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CA´RPATHUS (Κάρπαθος; Carpathum, Plin.; in Hom. Il. 2.676, Κράπαθος: Eth. Καρπάθιος: Skarpanto), an island in the sea between Crete and Rhodes, which was named after it the Carpathian sea. (Καρπάθιον πέλαγος, Strab. x. p.488 Carpathium mare, Hor. Carm. 1.35. 8.) Carpathus is described by the ancient authorities as 100 stadia in length (Scylax, p. 56), and 200 stadia in circuit (Strab. p. 489); but according to Bondelmonte, the old Italian traveller, it is 70 Italian miles in circumference. The island consists for the most part of lofty and bare mountains, full of ravines and hollows; and the coast is generally steep and inaccessible. The principal mountain, which is in the centre of the island, and is called Lastos, appears to be 4000 feet in height.

Carpathus is said to have been subject to Minos and to have been afterwards colonized by Argive Dorians. (Diod. 5.54.) It always remained a Doric country. At the time of the Trojan war it is mentioned along with Nisyrus, Casus and Cos (Hom. Il. 2.676); but at a later period it was under the rule of the Rhodians. It would seem never to have possessed complete independence, as no autonomous coins of Carpathus have been discovered; while Rhodian coins are commonly found in the island.

Carpathus appears to have been well peopled in antiquity. According to Scylax it contained three towns; according to Strabo, four. The only name which Strabo gives is Nisyrus (Νίσυρος). Ptolemy (5.2.33) mentions another town, called Poseidium (Ποσείδιον). The name of a third, Arcesine (Ἀρκεσίνη), is only preserved in an inscription containing the tribute of the Athenian allies. The site of Arcesine has been determined by Ross. It is now called Arkássa, and is situated upon a promontory in the middle of the west coast of the southern part of the island. Poseidium was situated upon a corresponding cape upon the eastern side of the island, and is now called Pigadin or Posin.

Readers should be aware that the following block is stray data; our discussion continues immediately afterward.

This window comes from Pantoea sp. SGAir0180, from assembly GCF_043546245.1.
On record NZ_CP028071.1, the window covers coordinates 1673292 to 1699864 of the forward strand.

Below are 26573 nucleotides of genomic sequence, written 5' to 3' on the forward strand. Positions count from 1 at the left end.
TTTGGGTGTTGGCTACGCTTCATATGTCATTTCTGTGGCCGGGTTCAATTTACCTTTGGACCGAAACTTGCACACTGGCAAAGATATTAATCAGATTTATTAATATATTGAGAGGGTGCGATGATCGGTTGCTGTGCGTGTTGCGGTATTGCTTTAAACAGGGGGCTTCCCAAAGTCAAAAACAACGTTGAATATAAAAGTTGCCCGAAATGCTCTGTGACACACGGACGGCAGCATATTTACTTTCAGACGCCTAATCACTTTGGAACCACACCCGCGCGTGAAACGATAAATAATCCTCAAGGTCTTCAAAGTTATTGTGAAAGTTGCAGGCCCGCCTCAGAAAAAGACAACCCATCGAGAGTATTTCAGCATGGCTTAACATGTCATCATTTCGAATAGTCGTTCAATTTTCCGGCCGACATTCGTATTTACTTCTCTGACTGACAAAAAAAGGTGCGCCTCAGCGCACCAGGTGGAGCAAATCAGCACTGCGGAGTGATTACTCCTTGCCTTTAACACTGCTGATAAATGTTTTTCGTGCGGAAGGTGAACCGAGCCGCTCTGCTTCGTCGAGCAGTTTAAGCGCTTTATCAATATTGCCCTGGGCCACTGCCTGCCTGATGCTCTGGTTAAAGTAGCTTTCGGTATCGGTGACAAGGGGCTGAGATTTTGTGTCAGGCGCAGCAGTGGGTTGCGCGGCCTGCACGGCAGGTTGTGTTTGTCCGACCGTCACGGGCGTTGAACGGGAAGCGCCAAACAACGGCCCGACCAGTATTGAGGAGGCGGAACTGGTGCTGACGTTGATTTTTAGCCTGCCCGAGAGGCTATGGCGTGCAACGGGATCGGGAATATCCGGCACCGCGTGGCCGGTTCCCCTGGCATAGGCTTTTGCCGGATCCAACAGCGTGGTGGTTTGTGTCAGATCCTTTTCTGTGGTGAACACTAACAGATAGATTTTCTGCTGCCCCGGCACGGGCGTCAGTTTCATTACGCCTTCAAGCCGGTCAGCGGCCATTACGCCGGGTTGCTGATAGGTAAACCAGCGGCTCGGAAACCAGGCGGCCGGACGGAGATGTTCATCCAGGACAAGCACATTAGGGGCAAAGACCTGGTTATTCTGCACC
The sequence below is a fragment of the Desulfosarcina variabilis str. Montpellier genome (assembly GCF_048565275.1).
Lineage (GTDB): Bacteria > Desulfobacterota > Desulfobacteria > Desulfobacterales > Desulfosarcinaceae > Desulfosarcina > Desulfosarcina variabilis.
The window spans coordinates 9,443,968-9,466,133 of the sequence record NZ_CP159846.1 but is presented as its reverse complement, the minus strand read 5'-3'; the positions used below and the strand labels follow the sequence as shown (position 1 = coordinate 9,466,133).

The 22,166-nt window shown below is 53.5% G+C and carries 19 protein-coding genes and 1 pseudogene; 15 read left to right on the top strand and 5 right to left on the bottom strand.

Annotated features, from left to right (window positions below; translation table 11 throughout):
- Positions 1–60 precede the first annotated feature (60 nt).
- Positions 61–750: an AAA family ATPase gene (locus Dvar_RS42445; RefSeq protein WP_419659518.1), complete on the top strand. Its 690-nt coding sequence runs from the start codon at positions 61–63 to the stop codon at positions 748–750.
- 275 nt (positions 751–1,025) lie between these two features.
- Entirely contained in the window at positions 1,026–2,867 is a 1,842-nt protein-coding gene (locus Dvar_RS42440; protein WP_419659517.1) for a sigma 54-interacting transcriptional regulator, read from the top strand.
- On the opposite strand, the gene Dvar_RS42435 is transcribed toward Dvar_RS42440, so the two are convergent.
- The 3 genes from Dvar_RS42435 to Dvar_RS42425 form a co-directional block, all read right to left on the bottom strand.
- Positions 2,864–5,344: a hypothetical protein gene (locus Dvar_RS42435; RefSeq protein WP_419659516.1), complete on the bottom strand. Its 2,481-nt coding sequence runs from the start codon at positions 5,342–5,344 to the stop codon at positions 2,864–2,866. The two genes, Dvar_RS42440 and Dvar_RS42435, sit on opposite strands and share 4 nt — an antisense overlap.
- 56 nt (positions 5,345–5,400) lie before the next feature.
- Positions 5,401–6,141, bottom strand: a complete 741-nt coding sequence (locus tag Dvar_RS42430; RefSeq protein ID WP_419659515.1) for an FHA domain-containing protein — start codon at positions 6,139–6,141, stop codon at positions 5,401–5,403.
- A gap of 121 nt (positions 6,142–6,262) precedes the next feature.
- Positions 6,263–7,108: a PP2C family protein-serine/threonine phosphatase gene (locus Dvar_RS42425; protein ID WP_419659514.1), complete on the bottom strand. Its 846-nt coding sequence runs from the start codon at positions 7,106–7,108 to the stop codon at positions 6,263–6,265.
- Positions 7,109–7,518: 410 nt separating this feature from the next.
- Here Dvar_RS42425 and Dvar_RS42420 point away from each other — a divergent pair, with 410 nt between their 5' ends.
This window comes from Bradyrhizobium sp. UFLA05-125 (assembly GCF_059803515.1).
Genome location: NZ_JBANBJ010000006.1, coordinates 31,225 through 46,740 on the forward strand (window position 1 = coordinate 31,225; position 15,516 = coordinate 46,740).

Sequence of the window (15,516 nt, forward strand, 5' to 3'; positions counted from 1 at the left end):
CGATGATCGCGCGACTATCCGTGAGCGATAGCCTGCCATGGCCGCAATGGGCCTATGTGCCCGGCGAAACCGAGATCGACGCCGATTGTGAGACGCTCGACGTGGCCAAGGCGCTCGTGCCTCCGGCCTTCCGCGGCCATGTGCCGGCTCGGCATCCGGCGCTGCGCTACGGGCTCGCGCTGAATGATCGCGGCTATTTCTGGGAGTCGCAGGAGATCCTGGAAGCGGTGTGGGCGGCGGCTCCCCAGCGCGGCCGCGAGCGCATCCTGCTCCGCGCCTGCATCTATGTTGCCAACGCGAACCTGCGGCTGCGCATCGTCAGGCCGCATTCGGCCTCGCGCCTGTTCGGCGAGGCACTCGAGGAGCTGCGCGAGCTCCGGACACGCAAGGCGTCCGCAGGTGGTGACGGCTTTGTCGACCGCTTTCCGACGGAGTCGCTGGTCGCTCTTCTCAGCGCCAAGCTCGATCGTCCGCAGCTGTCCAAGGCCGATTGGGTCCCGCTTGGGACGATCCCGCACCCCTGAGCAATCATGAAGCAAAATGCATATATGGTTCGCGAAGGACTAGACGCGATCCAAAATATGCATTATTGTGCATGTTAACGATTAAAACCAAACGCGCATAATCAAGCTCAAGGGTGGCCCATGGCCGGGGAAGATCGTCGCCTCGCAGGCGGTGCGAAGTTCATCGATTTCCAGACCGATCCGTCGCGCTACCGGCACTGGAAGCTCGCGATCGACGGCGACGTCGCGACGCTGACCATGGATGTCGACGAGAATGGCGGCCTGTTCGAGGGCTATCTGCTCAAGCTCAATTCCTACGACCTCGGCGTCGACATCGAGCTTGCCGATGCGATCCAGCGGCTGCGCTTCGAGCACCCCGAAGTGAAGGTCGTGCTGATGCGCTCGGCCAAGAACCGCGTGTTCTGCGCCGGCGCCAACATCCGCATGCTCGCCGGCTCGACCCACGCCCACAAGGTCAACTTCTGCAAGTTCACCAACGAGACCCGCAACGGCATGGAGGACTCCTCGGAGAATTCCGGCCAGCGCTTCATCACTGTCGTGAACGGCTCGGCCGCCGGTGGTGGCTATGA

There are ruins of an ancient town upon a rock, Sókastron, off the western coast, and of another town upon the island Saría, which is ten miles in circuit, and is separated by a narrow strait from the northern extremity of Carpathus. The ruins in Saría, which are called Palátia, may possibly be those of Nisyrus. (Comp. the names Σαρία, Νισμρία.

Ptolemy (l.c.) mentions two promontories, one called Thoanteium (Θοάντειον), probably the southern extremity of the island, the modern Akrotéri, and the other Ephialtium (Ἐφιάλτιον), which Ross conjectures to be a promontory S. of Poseidium, of which the modern name Aphiartis is perhaps a corruption. The accompanying map of Carpathus is taken from Ross, who is the only modern traveller that has given an account of the island. (Comp. Hdt. 3.45; Dionys. Per. 500; Plin. Nat. 4.12. s. 23, 5.31. s. 36; Pomp. Mel. 2.7; Steph. B. sub voce Ross, Reisen auf den Griech. Inseln, vol. iii. p. 50.)


A. Carpathus.

B. Casus.


Arcesine (Arkássa).




Mt. Lastos.






Prom. Epialtium.


Prom. Thoanteium Akrotéri).

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